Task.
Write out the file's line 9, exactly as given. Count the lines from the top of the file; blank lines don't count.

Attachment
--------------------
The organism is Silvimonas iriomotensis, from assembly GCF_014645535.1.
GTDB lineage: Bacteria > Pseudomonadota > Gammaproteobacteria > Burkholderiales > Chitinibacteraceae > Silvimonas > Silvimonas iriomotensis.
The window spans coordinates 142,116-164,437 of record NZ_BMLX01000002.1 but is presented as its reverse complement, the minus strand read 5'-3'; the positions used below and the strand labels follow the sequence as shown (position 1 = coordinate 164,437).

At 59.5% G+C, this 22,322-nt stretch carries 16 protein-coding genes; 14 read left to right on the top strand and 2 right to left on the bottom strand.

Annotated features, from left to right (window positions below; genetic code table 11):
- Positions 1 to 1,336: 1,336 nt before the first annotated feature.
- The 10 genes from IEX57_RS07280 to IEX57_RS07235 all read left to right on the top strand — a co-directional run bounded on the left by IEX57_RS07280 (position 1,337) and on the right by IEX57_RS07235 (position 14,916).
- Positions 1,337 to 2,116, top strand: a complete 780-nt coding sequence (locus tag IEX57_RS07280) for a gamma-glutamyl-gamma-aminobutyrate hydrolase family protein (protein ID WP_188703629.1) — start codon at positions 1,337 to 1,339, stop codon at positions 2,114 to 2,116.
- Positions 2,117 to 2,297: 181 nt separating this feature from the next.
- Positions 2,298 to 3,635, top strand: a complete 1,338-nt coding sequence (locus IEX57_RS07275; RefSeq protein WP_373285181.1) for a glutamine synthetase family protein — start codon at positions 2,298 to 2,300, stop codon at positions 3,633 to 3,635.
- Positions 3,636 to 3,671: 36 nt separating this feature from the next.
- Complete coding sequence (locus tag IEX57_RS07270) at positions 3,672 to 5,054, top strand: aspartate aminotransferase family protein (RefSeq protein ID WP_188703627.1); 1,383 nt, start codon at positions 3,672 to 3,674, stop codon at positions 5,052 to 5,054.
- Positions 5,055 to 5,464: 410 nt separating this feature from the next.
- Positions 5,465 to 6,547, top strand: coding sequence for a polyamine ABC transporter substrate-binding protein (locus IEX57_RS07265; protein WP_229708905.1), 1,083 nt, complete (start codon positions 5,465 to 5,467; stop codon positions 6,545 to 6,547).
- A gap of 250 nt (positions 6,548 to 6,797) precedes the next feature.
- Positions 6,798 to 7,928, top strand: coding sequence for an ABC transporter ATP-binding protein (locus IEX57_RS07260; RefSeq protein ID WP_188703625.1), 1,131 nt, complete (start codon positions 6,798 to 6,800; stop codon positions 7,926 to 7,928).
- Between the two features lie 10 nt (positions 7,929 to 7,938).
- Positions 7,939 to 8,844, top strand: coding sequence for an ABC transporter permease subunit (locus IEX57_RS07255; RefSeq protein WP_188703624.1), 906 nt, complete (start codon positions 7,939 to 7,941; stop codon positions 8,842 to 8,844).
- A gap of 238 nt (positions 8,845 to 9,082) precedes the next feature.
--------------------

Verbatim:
- Positions 2,117 to 2,297: 181 nt separating this feature from the next.